Victimage in the Kojiki of Japan
by Barbara Mikolajewska in cooperation with F.E.J. Linton
|Copyright © 2007 by||New Haven, CT 06511-2208 USA|
|First Internet Edition. All rights reserved. First created: 12 Apr 2006. Last updated: 01 Jan 2008.|
Supplement 1. Shimane, the “Province of the Gods”
The “land of Izumo” that the Kojiki tells us Susa-nö-wo descended to upon being driven out of heaven presumably refers to the same territory as that occupied, at the time the Kojiki narrative was being written, by what was then known as the Province of Izumo, and this, in turn, can differ but little from that portion of contemporary Shimane Prefecture — the eastern third of Shimane’s onshore lands, in fact — now known as the former Province of Izumo. (The offshore portions of Shimane — its islands — make up the former Oki Province, while the western two-thirds of Shimane’s onshore lands were once the former Iwami Province.)
Mainland Shimane today is the broad northern swath of the central Chugoku Region of the main island of Honshu that, bordering the Sea of Japan, lies between the Prefectures of Tottori, to the east, Hiroshima, to the south, and Yamaguchi, to the west. Other coastal former Provinces in Chugoku that, like Izumo, also figure in Kojiki events include Iwami, adjacent to Izumo on the west, and Tottori’s Hoki, adjacent to Izumo on the east, and Inaba (of Rabbit fame), just to the east of Hoki. But this supplement will concentrate primarily on what Kojiki traces can still be found in Izumo Province itself.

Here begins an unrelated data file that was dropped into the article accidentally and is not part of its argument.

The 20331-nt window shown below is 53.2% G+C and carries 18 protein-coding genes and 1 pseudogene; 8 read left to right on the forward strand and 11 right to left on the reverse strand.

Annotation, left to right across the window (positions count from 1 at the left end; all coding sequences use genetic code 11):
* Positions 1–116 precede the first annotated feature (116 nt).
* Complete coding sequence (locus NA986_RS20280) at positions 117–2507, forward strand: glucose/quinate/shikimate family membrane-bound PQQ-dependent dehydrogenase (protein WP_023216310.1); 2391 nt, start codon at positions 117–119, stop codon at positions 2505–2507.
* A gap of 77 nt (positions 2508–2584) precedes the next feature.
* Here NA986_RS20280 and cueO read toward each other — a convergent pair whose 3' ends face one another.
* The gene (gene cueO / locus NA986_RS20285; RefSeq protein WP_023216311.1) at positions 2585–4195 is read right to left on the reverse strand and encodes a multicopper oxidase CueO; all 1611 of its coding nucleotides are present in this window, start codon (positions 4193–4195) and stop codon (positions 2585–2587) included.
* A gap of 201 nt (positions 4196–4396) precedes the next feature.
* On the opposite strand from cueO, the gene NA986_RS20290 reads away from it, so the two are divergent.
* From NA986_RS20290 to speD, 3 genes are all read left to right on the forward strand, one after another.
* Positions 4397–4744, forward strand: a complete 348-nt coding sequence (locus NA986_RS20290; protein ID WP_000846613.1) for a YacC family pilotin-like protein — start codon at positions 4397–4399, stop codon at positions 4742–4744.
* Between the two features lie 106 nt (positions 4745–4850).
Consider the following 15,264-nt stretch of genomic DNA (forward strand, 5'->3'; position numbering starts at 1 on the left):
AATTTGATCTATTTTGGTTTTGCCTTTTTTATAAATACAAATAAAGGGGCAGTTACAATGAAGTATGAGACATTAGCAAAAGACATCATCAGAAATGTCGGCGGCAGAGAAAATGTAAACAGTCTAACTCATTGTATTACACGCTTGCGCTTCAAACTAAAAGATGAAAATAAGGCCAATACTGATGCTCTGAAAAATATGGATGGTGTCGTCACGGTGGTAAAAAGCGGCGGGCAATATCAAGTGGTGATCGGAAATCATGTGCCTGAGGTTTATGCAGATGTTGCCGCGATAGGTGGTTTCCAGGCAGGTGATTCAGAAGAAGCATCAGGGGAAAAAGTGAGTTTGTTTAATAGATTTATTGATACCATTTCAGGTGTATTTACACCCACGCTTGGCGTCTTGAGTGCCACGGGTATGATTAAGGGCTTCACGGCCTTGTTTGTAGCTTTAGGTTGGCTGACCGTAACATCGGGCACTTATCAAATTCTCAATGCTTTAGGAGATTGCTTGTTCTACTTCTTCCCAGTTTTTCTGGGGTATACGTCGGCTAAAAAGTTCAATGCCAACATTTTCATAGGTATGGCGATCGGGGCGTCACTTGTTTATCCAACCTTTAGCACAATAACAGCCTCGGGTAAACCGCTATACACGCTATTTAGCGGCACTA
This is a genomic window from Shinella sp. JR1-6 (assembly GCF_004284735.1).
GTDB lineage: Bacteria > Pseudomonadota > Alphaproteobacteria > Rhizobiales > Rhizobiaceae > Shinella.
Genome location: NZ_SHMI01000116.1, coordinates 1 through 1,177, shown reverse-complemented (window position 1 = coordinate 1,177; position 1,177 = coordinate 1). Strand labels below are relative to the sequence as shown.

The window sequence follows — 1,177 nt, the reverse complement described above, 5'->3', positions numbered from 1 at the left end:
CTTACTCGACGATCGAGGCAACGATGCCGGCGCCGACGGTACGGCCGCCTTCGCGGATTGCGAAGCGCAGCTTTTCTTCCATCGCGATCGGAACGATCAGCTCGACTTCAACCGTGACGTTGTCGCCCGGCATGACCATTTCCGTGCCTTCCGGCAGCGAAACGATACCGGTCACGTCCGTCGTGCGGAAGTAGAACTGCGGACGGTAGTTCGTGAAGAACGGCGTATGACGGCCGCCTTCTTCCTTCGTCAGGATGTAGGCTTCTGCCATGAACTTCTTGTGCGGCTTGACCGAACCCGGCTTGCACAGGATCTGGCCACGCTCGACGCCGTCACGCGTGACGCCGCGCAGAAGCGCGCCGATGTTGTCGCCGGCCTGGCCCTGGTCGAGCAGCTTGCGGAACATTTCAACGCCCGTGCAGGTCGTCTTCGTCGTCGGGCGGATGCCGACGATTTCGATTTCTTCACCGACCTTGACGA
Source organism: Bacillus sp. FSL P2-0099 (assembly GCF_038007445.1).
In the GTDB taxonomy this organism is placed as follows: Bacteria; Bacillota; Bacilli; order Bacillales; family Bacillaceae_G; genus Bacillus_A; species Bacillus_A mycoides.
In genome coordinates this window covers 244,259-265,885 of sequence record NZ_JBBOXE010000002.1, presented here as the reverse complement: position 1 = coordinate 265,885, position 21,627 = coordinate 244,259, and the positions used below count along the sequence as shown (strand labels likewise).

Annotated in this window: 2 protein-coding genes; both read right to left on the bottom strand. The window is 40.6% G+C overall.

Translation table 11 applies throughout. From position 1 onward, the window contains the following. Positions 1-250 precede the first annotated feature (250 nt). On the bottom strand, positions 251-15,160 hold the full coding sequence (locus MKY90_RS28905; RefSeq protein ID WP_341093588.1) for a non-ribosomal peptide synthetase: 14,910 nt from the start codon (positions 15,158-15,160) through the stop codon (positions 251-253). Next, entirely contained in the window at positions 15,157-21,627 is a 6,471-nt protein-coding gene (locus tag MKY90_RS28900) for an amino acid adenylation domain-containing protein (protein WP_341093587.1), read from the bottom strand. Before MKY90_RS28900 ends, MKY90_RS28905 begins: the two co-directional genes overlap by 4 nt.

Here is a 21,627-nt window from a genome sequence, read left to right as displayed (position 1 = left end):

Plate 1. The artist’s stylized renderings of the Hiragana glyphs Shi (し), Ma (ま), and Ne (ね) evoke the separation and confrontation of Izanagi and Izanami, the magatama bead in the context of earth, sea, heavens, and sun, and Susa-nö-wo slaying the Orochi dragon.
For example, the river Pii (Pï), along whose banks the newly descended and aimlessly wandering Susa-nö-wo heard the pitiable lamentations of the parents of the seemingly dragon-doomed Kusi-nada-pime (whom Susa-nö-wo would ultimately make his bride), seems to be today’s river Hii, or Hiikawa, that, from its source in Izumo’s Mount Sentsu, flows into the western end of Lake Shinji; and it was surely still within Izumo that Susa-nö-wo killed this eight-headed dragon that had been so terrorizing the countryside, and then extracted from its tail the famous sword Kusa-nagi, which would become part of the Imperial Regalia. Small wonder, then, that this dragon, known locally (in what looks like a dig at the formerly dominant Yamato clan) as Yamato-nö-Orochi, has become a central feature in the Izumo kagura festive and ritual dance tradition (and in that of Iwami kagura, as well).